Allow easy source debugging for Nuget Packages and GitHub

Thanks to Source Link it is super-easy to enable symbols indexing and source debugging of your public Nuget packages where the code is hosted in GitHub or other supported repository. All you need is a little modification of your C# project file.

In my previous blog posts, I’ve extensively discussed how to publish symbol libraries for .NET in Azure DevOps / Team Foundation Server. Azure DevOps has supported symbol server functionalities for a considerable time, making it straightforward to add steps in your build process for indexing your source code. This capability enables you to publish your .NET libraries to either an internal or public NuGet feed and facilitates stepping into the original source code for debugging directly within Visual Studio.

Publishing symbols for nuget packages in Azure DevOps was supported since the Team Foundation Server era.

When your code is open source and hosted on GitHub, publishing it on a public NuGet feed becomes more impactful. Including symbols in your package feed enhances the usability of your library. Symbols allow users to seamlessly debug your source code and better understand / diagnose problems. This feature is invaluable in various scenarios. For instance, I recently encountered an issue in production due to an updated MongoDB driver. Being able to press F11 in Visual Studio and step into the original source code used to build the DLL was crucial for quick problem-solving.

Integrating this functionality into your project is straightforward, requiring only a few modifications in your project file and the inclusion of a dedicated NuGet package. Enabling source code publishing not only simplifies the development process but also significantly enhances the user experience for your library consumers and since it is now a very few-steps operation, you have no excuse to not enabling in your code.

First of all include the Microsoft.SourceLink.Common in your project

Libraries you need to include in project reference to enable symbol indexing

Figure 1: Libraries you need to include in project reference to enable symbol indexing

Then simply modify the .csproj file specifying in project properties that you want to publish also symbols. This will generate a symbol package called .snupkg during publish.

    <!-- Generate symbol packages (.snupkg) -->
    <!-- You must publish both packages, the package that contains the DLL (.nupkg) and the one that contains the symbols (.snupkg) -->

Now just use dotnet pack to create packages and verify that indeed you have also symbols package generated.

nuget with symbols package generated after a dotnet pack

Figure 2: nuget with symbols package generated after a dotnet pack.

Verify in Nuget.Org that indeed your pacakge has now symbols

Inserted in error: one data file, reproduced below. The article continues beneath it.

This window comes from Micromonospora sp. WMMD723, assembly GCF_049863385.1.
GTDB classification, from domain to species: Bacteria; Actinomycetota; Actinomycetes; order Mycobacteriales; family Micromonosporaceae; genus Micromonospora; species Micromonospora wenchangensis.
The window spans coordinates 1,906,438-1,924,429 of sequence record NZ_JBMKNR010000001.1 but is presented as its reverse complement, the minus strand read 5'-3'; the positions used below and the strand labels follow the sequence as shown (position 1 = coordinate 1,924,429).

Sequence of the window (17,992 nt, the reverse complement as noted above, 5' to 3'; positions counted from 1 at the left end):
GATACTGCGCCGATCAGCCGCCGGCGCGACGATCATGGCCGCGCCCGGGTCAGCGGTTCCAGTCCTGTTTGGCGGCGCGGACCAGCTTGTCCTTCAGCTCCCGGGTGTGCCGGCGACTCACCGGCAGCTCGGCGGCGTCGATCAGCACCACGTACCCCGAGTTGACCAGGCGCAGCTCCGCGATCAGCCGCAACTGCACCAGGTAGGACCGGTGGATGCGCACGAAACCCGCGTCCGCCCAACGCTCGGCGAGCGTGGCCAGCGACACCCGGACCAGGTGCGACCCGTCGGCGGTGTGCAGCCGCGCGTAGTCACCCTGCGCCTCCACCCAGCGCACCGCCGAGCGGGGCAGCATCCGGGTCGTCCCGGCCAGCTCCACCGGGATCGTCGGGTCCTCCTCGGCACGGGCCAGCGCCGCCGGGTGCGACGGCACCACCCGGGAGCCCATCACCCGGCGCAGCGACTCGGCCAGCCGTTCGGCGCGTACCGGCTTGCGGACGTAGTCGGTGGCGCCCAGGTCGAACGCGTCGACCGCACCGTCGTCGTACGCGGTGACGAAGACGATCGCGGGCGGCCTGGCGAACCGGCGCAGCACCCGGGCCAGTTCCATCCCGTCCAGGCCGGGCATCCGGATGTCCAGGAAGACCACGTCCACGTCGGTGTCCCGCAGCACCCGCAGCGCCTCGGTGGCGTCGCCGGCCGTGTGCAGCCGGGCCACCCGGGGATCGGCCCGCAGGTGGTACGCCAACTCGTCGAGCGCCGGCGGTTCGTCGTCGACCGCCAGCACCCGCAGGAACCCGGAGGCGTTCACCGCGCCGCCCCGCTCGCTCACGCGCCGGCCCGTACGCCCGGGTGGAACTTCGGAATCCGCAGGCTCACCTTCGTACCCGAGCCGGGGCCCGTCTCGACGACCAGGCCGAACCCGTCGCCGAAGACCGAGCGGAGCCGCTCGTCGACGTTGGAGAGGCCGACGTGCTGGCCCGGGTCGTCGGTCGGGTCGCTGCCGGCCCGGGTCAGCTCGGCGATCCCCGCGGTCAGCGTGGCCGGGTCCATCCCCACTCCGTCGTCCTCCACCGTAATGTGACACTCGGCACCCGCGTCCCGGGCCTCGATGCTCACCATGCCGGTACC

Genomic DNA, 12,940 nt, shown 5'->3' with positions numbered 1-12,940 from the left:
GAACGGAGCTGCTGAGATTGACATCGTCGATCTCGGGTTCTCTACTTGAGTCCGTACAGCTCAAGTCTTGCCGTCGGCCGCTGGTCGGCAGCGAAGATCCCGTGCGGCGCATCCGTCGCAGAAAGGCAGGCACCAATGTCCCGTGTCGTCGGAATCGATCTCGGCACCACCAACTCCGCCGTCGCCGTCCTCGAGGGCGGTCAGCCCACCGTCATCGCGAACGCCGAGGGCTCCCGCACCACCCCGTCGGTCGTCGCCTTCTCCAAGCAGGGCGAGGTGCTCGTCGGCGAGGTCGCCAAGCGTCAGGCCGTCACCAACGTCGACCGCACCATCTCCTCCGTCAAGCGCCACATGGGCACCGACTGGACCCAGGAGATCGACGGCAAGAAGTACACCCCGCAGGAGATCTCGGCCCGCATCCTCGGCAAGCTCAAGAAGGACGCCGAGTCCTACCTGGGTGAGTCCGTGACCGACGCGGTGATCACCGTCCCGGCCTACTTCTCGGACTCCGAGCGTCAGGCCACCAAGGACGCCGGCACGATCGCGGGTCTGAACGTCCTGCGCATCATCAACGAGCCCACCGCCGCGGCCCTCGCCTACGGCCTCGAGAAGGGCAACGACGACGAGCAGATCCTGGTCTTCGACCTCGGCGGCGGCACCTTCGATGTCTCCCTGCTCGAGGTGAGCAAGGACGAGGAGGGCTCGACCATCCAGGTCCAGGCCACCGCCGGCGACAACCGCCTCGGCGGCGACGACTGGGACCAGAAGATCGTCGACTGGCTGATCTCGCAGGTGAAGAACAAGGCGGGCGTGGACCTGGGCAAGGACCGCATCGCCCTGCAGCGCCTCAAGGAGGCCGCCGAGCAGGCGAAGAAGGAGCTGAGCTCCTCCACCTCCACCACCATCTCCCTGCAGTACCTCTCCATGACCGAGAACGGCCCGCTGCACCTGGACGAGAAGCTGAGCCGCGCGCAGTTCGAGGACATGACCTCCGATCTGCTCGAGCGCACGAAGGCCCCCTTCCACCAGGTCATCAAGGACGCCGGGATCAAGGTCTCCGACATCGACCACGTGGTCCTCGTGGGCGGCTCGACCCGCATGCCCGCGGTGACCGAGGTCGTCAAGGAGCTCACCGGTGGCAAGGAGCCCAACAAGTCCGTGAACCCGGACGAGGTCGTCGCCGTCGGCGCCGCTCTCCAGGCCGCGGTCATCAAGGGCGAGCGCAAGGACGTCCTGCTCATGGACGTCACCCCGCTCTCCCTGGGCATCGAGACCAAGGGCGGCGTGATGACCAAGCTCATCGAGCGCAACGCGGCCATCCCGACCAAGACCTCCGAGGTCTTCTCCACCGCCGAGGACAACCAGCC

Figure 3: Verify in Nuget.Org that indeed your pacakge has now symbols.

With few lines in your project you can enable sourcelink support greatly enhancing user experience for consumer of your nuget packages.

Now, if you want to verify that everything is ok, you can simply use 7zip or any zip utilities to unpack your snupkg file and test the pdb. **You just need to install source link utility with dotnet tool install --global sourcelink and then simply **check the pdb with the instruction: sourcelink print-json yourfile.pdb **. The result should be something like this one.

      "documents": {
         "C:\\develop\\github\\DotNetCoreCryptography\\*": "*"

You can also use sourcelink test yourfile.pdb to try to check ALL the files that are specified inside the PDB file, this will ensure that all files are indeed reachable from sourcelink and they can be used to debug your source.

This approach effectively counters a common objection to decomposing larger solutions into smaller, more manageable libraries with NuGet. A typical concern is the believe that debugging code from external libraries is a difficult if not impossible operation. With symbols, you can debug the original source code used to build any version of the DLL. Visual Studio can examine symbols and locates the exact source code version corresponding to the DLL version in the NuGet feed offering a comprehensive debugging experience.**

Azure DevOps still has its reason to exists

If you’re dealing with private code and prefer to keep it inaccessible to the public, you can read my old blog post on the subject.

Streamline library debugging in Azure DevOps

In conclusion, the integration of symbol publishing in your .NET projects, whether for public or private use, significantly enhances the development and debugging experience. It’s a practice that reaps immense benefits with minimal effort.

Gian Maria.